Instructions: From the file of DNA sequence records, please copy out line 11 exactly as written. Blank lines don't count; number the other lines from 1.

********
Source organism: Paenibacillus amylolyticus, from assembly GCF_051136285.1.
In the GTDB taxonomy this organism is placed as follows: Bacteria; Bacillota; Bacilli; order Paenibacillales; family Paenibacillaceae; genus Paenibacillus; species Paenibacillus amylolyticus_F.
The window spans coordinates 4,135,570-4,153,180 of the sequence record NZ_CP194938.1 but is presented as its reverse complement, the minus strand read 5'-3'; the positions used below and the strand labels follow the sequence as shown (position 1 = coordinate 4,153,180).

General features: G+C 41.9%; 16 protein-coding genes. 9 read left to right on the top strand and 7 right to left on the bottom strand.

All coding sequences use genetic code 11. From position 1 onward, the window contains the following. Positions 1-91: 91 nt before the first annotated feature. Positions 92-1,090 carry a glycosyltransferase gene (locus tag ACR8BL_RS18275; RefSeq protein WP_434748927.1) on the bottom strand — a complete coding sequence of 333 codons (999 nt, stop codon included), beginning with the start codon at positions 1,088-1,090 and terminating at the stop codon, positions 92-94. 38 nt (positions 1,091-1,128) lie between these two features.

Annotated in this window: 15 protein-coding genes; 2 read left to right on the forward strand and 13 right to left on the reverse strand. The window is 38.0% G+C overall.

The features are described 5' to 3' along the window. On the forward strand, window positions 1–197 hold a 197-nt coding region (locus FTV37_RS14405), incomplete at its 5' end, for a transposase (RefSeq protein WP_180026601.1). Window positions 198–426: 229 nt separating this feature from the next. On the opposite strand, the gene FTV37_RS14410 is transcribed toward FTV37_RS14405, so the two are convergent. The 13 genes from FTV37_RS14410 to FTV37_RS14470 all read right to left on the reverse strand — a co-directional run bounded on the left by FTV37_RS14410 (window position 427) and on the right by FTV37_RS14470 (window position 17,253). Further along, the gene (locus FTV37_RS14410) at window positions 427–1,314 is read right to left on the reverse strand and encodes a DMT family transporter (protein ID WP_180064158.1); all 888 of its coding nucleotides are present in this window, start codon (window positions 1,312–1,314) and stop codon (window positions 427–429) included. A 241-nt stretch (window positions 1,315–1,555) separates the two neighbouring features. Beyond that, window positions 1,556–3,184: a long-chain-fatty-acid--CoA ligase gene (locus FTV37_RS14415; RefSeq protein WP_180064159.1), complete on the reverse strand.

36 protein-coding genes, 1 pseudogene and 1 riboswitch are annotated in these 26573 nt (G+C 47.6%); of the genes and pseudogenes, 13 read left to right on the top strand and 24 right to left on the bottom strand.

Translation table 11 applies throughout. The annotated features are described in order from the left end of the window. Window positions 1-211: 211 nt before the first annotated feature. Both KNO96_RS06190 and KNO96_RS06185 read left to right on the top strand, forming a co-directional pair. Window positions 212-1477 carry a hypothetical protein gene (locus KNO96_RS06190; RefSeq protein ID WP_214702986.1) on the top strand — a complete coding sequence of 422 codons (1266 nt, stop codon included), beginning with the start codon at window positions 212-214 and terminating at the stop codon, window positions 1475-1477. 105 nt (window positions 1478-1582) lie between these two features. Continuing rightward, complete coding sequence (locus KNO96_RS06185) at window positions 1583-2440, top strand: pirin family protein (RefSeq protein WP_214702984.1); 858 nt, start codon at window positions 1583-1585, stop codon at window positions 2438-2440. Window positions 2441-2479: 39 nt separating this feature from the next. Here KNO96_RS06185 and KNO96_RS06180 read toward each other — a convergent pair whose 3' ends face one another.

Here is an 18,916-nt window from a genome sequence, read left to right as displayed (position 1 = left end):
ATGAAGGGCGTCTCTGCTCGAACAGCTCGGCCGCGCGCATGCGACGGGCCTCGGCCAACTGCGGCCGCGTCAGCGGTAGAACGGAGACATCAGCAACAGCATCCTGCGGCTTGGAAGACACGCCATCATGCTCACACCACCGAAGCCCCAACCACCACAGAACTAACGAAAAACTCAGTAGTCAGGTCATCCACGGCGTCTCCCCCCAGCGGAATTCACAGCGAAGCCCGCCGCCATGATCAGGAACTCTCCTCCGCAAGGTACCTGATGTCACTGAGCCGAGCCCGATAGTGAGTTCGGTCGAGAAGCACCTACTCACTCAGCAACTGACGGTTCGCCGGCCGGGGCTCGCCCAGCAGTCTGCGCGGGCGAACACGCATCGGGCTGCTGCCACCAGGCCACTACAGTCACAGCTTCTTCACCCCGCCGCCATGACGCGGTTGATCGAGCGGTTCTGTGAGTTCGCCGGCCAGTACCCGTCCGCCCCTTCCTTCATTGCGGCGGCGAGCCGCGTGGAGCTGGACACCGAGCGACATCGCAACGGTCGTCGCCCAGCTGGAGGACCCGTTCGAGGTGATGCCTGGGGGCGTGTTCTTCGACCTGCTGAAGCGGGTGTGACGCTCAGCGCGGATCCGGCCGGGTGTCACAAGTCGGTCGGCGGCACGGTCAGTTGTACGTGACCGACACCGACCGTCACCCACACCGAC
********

ATGAAGGGCGTCTCTGCTCGAACAGCTCGGCCGCGCGCATGCGACGGGCCTCGGCCAACTGCGGCCGCGTCAGCGGTAGAACGGAGACATCAGCAACAGCATCCTGCGGCTTGGAAGACACGCCATCATGCTCACACCACCGAAGCCCCAACCACCACAGAACTAACGAAAAACTCAGTAGTCAGGTCATCCACGGCGTCTCCCCCCAGCGGAATTCACAGCGAAGCCCGCCGCCATGATCAGGAACTCTCCTCCGCAAGGTACCTGATGTCACTGAGCCGAGCCCGATAGTGAGTTCGGTCGAGAAGCACCTACTCACTCAGCAACTGACGGTTCGCCGGCCGGGGCTCGCCCAGCAGTCTGCGCGGGCGAACACGCATCGGGCTGCTGCCACCAGGCCACTACAGTCACAGCTTCTTCACCCCGCCGCCATGACGCGGTTGATCGAGCGGTTCTGTGAGTTCGCCGGCCAGTACCCGTCCGCCCCTTCCTTCATTGCGGCGGCGAGCCGCGTGGAGCTGGACACCGAGCGACATCGCAACGGTCGTCGCCCAGCTGGAGGACCCGTTCGAGGTGATGCCTGGGGGCGTGTTCTTCGACCTGCTGAAGCGGGTGTGACGCTCAGCGCGGATCCGGCCGGGTGTCACAAGTCGGTCGGCGGCACGGTCAGTTGTACGTGACCGACACCGACCGTCACCCACACCGAC